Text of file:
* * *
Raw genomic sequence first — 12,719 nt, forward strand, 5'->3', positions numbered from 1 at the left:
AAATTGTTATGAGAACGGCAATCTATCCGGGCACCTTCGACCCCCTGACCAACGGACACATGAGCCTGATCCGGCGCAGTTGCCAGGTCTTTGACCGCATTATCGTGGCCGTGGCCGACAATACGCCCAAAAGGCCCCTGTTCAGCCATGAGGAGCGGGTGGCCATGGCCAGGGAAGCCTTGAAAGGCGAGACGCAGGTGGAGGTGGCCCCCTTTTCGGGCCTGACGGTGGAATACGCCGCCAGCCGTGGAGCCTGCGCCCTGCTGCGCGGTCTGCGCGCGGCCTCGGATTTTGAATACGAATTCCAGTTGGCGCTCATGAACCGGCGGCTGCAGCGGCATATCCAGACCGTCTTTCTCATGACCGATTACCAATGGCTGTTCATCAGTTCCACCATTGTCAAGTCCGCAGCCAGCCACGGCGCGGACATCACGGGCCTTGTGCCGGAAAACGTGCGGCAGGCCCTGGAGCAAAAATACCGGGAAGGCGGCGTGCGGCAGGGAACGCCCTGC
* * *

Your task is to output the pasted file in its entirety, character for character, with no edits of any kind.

Raw genomic sequence first — 12,719 nt, forward strand, 5'->3', positions numbered from 1 at the left:
AAATTGTTATGAGAACGGCAATCTATCCGGGCACCTTCGACCCCCTGACCAACGGACACATGAGCCTGATCCGGCGCAGTTGCCAGGTCTTTGACCGCATTATCGTGGCCGTGGCCGACAATACGCCCAAAAGGCCCCTGTTCAGCCATGAGGAGCGGGTGGCCATGGCCAGGGAAGCCTTGAAAGGCGAGACGCAGGTGGAGGTGGCCCCCTTTTCGGGCCTGACGGTGGAATACGCCGCCAGCCGTGGAGCCTGCGCCCTGCTGCGCGGTCTGCGCGCGGCCTCGGATTTTGAATACGAATTCCAGTTGGCGCTCATGAACCGGCGGCTGCAGCGGCATATCCAGACCGTCTTTCTCATGACCGATTACCAATGGCTGTTCATCAGTTCCACCATTGTCAAGTCCGCAGCCAGCCACGGCGCGGACATCACGGGCCTTGTGCCGGAAAACGTGCGGCAGGCCCTGGAGCAAAAATACCGGGAAGGCGGCGTGCGGCAGGGAACGCCCTGC